A family’s ongoing mission for a cure for young Ethan
Ethan Galpin And His Mum Tammy. Ethan Is Asking The Questions...
Q1. What is your name and where are you from?
Tammy Galpin, I was born in Nelson Bay.
Q2. Is it true your son has type 1 diabetes?
Yes. Ethan was diagnosed in January at age three. He was very sick over the Christmas period. Our GP doctor originally diagnosed Ethan with a virus just before Christmas. Over a period of two weeks Ethan lost a third of his body weight and was very sick. We were flown by the Royal Flying Doctors to the Adelaide Children's hospital where Ethan was put into intensive care and diagnosed with DKA and type 1 diabetes.
Q3. How bad was it when you found out your son had type 1 diabetes?
It was horrible. But my lack of understand was only just beginning. I spent two weeks in the Children's Hospital with Ethan when diagnosed. I had to learn to give injections and how to count carbohydrates, learn that what works today, will not work tomorrow. Imagine you are the parent of a three-year-old and you had to give them medicine every night and day And if you get the dose wrong you could kill them; just a little bit wrong and they are dead. Now imagine for a moment that the dose you gave them yesterday that worked, doesn't work today for some reason. Now imagine that you have to worry about this every day for the rest of your child's life.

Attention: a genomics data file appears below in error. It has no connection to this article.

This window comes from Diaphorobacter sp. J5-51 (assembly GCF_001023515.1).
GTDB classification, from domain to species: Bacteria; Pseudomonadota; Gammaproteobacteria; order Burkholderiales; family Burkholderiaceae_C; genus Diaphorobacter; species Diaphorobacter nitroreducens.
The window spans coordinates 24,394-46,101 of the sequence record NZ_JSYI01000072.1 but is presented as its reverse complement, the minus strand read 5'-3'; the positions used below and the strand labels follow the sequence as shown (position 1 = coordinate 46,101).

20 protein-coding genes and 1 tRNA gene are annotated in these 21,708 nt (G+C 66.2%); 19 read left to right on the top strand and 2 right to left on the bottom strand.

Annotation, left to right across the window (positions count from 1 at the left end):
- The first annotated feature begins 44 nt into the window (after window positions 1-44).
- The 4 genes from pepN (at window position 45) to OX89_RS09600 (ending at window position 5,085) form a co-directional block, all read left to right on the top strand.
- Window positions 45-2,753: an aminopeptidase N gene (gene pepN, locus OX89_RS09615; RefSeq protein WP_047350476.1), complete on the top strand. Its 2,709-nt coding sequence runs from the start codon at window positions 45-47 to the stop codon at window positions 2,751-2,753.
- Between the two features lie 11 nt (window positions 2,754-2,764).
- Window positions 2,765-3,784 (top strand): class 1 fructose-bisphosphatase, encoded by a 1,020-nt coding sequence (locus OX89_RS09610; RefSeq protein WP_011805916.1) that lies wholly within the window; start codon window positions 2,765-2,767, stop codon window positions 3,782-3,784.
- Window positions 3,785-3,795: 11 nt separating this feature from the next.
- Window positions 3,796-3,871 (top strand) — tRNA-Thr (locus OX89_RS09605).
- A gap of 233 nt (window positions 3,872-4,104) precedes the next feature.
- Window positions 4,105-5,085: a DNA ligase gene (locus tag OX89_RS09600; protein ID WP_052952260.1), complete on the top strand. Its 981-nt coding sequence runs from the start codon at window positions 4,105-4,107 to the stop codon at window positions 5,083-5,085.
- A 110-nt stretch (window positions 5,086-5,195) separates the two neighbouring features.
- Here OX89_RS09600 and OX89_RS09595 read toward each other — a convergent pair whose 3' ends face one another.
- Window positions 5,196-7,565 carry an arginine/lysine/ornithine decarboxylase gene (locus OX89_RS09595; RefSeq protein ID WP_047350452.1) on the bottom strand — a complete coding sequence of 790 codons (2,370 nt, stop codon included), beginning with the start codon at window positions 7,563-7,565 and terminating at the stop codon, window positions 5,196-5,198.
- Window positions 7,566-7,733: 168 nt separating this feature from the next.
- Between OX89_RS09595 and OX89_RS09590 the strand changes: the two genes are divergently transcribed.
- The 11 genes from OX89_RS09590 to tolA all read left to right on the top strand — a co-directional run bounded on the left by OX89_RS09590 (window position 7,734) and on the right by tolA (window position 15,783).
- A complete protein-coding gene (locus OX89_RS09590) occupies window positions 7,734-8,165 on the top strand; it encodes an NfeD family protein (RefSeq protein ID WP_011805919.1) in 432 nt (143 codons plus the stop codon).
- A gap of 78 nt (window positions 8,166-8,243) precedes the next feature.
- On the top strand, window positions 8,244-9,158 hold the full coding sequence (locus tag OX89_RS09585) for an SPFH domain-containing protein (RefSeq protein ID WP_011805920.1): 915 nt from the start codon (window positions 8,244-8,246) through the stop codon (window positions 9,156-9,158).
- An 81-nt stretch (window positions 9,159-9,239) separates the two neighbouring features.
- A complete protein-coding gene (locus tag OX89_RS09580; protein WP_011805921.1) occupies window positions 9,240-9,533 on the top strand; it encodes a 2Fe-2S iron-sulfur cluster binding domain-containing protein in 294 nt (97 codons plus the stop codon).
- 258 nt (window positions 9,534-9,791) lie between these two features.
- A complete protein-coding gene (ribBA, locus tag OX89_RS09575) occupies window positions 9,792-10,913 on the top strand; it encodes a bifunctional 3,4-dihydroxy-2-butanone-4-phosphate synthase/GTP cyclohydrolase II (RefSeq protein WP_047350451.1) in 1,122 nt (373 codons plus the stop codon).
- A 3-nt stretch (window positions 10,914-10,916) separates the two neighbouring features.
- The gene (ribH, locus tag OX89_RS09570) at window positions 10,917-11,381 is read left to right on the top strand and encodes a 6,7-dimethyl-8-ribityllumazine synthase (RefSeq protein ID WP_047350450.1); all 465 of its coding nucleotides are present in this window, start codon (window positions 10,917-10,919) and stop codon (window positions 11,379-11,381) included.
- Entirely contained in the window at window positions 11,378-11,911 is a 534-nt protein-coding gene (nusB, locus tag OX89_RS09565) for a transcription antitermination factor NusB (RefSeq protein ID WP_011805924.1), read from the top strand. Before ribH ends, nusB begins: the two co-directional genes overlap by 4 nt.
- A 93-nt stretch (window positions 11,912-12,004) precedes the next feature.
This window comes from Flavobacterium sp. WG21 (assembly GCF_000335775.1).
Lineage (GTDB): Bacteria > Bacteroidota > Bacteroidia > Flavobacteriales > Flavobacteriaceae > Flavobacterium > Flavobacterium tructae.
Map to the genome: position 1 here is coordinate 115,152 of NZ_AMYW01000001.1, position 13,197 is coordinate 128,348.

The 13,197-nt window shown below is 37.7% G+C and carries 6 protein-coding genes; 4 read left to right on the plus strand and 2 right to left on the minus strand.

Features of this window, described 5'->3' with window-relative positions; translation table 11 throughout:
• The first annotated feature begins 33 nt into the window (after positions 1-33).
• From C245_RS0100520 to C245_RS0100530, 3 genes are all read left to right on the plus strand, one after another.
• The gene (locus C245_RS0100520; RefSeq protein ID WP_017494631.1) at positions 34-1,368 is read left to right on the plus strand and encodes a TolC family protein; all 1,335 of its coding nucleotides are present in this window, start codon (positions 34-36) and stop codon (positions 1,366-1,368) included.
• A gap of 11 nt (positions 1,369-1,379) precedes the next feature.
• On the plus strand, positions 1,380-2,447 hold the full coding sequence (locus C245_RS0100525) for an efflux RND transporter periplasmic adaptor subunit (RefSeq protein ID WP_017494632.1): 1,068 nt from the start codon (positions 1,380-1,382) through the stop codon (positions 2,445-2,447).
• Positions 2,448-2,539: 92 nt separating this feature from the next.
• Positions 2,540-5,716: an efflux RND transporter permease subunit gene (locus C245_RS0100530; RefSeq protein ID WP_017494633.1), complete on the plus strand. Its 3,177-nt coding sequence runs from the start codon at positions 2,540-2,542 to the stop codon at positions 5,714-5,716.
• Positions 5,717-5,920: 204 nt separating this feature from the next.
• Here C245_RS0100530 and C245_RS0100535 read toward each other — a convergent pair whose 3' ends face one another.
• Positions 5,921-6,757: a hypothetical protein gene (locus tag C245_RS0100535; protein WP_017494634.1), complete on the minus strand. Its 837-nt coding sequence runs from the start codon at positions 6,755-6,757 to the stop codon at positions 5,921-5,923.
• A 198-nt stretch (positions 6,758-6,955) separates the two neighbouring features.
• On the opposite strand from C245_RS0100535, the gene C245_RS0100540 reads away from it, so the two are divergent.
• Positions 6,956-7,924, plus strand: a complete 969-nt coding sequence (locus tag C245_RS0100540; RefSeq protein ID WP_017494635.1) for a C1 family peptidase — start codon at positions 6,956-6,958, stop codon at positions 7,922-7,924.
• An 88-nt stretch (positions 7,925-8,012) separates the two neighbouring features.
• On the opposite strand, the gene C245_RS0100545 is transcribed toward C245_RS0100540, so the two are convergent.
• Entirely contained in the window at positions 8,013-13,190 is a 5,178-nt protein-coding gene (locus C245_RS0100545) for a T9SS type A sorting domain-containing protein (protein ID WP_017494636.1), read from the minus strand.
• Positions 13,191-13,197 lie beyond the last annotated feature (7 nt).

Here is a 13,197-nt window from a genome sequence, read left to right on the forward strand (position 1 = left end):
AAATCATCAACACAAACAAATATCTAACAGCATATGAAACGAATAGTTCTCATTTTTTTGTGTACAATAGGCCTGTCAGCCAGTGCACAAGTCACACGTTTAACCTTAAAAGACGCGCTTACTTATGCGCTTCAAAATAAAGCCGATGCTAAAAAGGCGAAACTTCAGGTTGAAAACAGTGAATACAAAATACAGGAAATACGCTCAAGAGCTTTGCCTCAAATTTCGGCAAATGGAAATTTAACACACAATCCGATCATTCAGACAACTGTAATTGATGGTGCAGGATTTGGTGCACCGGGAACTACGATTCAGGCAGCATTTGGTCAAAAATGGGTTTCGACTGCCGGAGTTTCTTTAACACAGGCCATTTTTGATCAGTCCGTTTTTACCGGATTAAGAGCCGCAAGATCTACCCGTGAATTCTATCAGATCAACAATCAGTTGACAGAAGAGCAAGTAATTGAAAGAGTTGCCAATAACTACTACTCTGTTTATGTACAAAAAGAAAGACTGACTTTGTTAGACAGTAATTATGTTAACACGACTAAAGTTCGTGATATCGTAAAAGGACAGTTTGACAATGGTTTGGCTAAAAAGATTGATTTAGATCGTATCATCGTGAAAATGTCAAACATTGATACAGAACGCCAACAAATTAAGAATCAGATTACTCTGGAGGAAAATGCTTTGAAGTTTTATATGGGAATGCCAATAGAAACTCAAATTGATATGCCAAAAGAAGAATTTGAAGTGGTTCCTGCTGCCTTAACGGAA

Q4. How does this affect how you and your son live?
When Ethan was first diagnosed and for the first five years after, we had a very regimented lifestyle. Ethan would have four injections a day. If he was sick or wouldn't eat, we would end up in hospital under specialised care. About six years ago Ethan got his first insulin pump. He wears this 24/7 and it is constantly administering insulin into his body via cannula.
Q5. How are you raising awareness?
Ethan is the Ambassador for Juvenile Diabetes Research Fund and I am an advocate. Ethan and I have met numerous politicians including prime ministers. He has explained what living with type 1 is really like and has helped secure funding for research into a cure.